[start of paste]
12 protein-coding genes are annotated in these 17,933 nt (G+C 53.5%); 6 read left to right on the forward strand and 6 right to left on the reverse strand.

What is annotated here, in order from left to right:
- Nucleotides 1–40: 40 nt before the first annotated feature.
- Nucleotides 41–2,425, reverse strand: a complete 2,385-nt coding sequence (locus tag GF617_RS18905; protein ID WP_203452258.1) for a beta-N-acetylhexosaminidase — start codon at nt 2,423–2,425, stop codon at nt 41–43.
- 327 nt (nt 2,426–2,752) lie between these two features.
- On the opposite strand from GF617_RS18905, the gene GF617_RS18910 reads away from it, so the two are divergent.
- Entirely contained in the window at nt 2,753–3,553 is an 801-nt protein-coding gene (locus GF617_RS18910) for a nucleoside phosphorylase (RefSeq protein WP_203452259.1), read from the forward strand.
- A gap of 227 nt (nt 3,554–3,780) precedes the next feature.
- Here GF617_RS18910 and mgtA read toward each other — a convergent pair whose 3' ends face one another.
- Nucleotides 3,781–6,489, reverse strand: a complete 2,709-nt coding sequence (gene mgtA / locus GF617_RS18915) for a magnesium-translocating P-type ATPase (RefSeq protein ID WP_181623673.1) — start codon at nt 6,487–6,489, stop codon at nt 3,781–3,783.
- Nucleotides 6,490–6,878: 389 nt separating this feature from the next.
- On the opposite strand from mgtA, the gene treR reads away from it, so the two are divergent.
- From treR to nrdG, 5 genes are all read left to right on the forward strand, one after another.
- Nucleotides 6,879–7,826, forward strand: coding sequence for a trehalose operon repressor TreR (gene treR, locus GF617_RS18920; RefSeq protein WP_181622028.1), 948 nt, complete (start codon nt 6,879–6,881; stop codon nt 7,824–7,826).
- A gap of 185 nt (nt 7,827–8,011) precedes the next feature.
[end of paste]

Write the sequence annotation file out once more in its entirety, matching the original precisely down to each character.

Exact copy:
12 protein-coding genes are annotated in these 17,933 nt (G+C 53.5%); 6 read left to right on the forward strand and 6 right to left on the reverse strand.

What is annotated here, in order from left to right:
- Nucleotides 1–40: 40 nt before the first annotated feature.
- Nucleotides 41–2,425, reverse strand: a complete 2,385-nt coding sequence (locus tag GF617_RS18905; protein ID WP_203452258.1) for a beta-N-acetylhexosaminidase — start codon at nt 2,423–2,425, stop codon at nt 41–43.
- 327 nt (nt 2,426–2,752) lie between these two features.
- On the opposite strand from GF617_RS18905, the gene GF617_RS18910 reads away from it, so the two are divergent.
- Entirely contained in the window at nt 2,753–3,553 is an 801-nt protein-coding gene (locus GF617_RS18910) for a nucleoside phosphorylase (RefSeq protein WP_203452259.1), read from the forward strand.
- A gap of 227 nt (nt 3,554–3,780) precedes the next feature.
- Here GF617_RS18910 and mgtA read toward each other — a convergent pair whose 3' ends face one another.
- Nucleotides 3,781–6,489, reverse strand: a complete 2,709-nt coding sequence (gene mgtA / locus GF617_RS18915) for a magnesium-translocating P-type ATPase (RefSeq protein ID WP_181623673.1) — start codon at nt 6,487–6,489, stop codon at nt 3,781–3,783.
- Nucleotides 6,490–6,878: 389 nt separating this feature from the next.
- On the opposite strand from mgtA, the gene treR reads away from it, so the two are divergent.
- From treR to nrdG, 5 genes are all read left to right on the forward strand, one after another.
- Nucleotides 6,879–7,826, forward strand: coding sequence for a trehalose operon repressor TreR (gene treR, locus GF617_RS18920; RefSeq protein WP_181622028.1), 948 nt, complete (start codon nt 6,879–6,881; stop codon nt 7,824–7,826).
- A gap of 185 nt (nt 7,827–8,011) precedes the next feature.